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Law & Order Depicts Police Procedures and Criminal Justice

Accuracy of Criminal Justice Depiction on Television

In the criminal justice system, the people are represented by two separate yet equally important groups: the police who investigate crime and the district attorneys who prosecute the offenders. These are their stories.


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Law & Order is an NBC Universal television law enforcement drama set in New York City. The show follows a small team of New York City homicide detectives from the fictional 27th Precinct and the same small team of lawyers from the Manhattan District Attorney's office.

The format consists of the investigation of and prosecution of a crime whose immediate aftermath is depicted in the show's opening lead-in segment.

Law & Order shows more legal proceedings than just a trial most often including the arraignment and variously trial preparation, indictment proceedings before a Grand Jury, allocution upon entering guilty pleas,

In the opening lead-in segment of the show a character discovers, witnesses, or becomes victim of a crime (usually murder).

These scenes often contain connections or hints foreshadowing key aspects of the case and are immediately followed by police making a preliminary examination of the crime scene in which the detectives make their first observations and theories.

The plots often have a resemblance to actual cases and the phrase "ripped from the headlines" is used to advertise the show although a text disclaimer within each episode emphasizes that the story and its characters are fictional.

Technical Accuracy of Law & Order

Unlike real crimes, the detectives rarely encounter a simple murder where the perpetrator does little to hide his guilt. Instead, the detectives often have few or no good clues to start with-- they may not even know the identity of the victim-- and must chase down several dead ends before finding a strong suspect. Towards the middle of a show, the police begin working with the prosecutors to make the arrest, and an arraignment scene is usually shown. The police may appear again to testify in court or arrest a subsequent suspect, but most investigation in the second segment is done by the assistant DAs, who always consult with the District Attorney for advice on the case.

The same detectives always working with the same prosecutors is not a realistic depiction of the legal system, nor is the number of high-profile, highly complicated cases taken on, nor their success in solving nearly all of them. In the actual legal system, trials often take several months to complete, whereas trials on Law & Order tend to take no more than a week. Furthermore, most real cases do not go to trial and are settled with a plea bargain, whereas the trial is a signature part of nearly every Law & Order episode. However, the characters and process depicted can be seen as amalgams of the entire legal system, and the technically unrealistic legal process as a simplifying plot device necessary for the show to be possible, thus maintaining suspension of disbelief.

One can reasonably take the view that the cases depicted on Law & Order are not all the ones the detectives handle, but only those in which they are working with the specific prosecutors. Likewise, the cases depicted may not represent all those on which the prosecutors work, but only major, complicated cases which proceed to trial. A significant amount of time compression (compressing events that may occur over a period of months into a one-hour show format) may also be assumed.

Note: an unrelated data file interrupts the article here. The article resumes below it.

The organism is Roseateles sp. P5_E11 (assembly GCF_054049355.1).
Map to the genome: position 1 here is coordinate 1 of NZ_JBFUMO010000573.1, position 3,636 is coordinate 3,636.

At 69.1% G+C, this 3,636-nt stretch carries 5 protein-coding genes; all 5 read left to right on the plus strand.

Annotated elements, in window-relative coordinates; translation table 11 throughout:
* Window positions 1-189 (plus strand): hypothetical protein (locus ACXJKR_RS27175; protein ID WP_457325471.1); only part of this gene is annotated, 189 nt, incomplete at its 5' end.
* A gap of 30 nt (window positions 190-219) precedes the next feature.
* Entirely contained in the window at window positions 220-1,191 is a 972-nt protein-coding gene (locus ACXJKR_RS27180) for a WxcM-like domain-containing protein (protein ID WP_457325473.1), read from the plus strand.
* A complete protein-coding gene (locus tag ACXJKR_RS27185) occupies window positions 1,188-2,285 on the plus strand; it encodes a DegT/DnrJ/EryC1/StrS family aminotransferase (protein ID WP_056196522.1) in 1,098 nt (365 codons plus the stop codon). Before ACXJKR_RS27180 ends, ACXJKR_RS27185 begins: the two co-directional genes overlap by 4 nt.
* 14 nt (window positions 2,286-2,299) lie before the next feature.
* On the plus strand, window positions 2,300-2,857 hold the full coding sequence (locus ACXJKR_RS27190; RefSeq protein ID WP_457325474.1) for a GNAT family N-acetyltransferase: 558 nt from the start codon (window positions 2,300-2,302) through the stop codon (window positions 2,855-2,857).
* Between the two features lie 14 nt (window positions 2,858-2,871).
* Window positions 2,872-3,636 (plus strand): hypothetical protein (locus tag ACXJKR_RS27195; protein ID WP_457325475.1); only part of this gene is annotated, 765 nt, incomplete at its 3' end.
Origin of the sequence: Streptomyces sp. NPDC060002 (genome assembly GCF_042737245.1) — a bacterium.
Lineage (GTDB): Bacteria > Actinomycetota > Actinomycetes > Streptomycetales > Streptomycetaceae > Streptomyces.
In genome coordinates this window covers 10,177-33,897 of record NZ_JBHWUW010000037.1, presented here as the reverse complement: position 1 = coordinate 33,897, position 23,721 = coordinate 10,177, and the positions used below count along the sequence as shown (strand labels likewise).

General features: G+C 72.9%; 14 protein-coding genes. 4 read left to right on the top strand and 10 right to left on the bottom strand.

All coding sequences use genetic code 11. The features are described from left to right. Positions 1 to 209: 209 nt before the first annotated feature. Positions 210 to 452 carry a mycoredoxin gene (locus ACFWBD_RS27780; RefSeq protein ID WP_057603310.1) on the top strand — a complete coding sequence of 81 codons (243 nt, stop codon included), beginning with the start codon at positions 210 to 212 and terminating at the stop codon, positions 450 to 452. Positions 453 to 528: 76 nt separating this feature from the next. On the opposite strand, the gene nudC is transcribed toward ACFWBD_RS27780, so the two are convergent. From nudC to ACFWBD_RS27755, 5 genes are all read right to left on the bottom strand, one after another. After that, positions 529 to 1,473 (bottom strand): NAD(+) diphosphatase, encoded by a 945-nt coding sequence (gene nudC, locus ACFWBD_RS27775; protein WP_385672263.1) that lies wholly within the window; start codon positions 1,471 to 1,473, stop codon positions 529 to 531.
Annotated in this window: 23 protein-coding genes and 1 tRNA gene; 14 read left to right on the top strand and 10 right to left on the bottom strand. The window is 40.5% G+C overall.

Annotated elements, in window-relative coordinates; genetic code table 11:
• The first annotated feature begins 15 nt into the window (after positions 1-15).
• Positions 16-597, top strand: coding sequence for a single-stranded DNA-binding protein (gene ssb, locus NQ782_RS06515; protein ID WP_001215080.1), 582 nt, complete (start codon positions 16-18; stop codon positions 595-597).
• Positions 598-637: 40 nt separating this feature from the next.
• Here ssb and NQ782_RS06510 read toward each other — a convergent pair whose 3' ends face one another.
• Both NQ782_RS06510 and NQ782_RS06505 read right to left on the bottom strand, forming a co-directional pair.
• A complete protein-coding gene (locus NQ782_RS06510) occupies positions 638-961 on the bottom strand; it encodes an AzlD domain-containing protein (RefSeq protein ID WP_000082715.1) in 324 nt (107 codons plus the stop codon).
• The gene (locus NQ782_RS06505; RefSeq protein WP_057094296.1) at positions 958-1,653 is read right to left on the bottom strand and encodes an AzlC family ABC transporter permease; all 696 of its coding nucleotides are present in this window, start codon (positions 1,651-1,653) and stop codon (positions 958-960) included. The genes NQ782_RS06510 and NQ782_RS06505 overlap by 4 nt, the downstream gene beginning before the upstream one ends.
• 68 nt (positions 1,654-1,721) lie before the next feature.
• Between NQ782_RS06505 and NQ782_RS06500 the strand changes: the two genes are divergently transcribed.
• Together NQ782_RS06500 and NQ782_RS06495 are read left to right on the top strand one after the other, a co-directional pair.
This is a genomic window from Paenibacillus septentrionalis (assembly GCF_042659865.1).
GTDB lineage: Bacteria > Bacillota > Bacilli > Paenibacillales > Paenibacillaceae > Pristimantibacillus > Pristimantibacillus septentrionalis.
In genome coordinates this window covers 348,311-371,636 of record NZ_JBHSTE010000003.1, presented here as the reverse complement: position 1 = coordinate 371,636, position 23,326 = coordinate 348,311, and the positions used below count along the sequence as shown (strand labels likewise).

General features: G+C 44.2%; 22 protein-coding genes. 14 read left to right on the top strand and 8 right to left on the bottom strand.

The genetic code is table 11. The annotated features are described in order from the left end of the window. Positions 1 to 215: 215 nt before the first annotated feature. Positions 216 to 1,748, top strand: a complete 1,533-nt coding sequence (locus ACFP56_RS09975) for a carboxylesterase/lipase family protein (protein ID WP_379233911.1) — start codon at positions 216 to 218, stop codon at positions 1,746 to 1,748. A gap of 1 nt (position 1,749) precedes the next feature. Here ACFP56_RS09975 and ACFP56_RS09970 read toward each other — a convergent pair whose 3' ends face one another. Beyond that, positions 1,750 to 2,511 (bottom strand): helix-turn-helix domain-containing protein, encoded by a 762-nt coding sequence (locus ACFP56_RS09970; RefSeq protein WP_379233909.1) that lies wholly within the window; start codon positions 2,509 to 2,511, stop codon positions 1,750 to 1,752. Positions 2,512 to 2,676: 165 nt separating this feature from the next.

In contrast to many other detective shows, the protagonists of Law & Order do not always win their cases; episodes frequently finish without full resolution. Sometimes the true facts of the crime are left ambiguous to the audience. Sometimes the case against the offender is won, but justice still seems lacking. Often the viewer identifies with the defendant and wonders whether punishment under the law is even appropriate.

The show's cast of police and lawyers are portrayed as basically honest professionals, very rarely straying from the boundaries of accepted procedure and usually solving crimes by the book, although occasional cases hit home and the detectives and/or ADAs become somewhat personally invested in the case. Perhaps the scenes involving lawyers stray from reality a little more, with a far higher proportion of cases going to trial than in real life (although plea bargaining plays a far greater role than in other television series), and with trial lawyers sometimes acting as pseudo-detectives.

Like the lawyers and police on the show, the victims and witnesses of crimes speak in pithy, perfunctory sentences that help to expedite the plot with a minimum of dialogue, even when the same characters are visibly upset or under cross examination. Frequently, questioning of key witnesses lasts a minute or less, even in real time. Expert witnesses typically perform infallibly under cross examination without equivocation. However, the defense's expert witnesses, particularly psychiatrists, are regularly shown to be advocates of controversial or fringe ideologies such as Repressed memory or Black Rage. Forensic experts are portrayed as almost omniscient and forensic evidence is never portrayed as botched or questionable; acquittals are only gained in the face of forensic evidence when a defense lawyer successfully argues for its inadmissibility on a sophistic or cynical "technicality". Like many legal dramas the show has thus been accused of providing an unrealistic portrayal of the criminal justice system.

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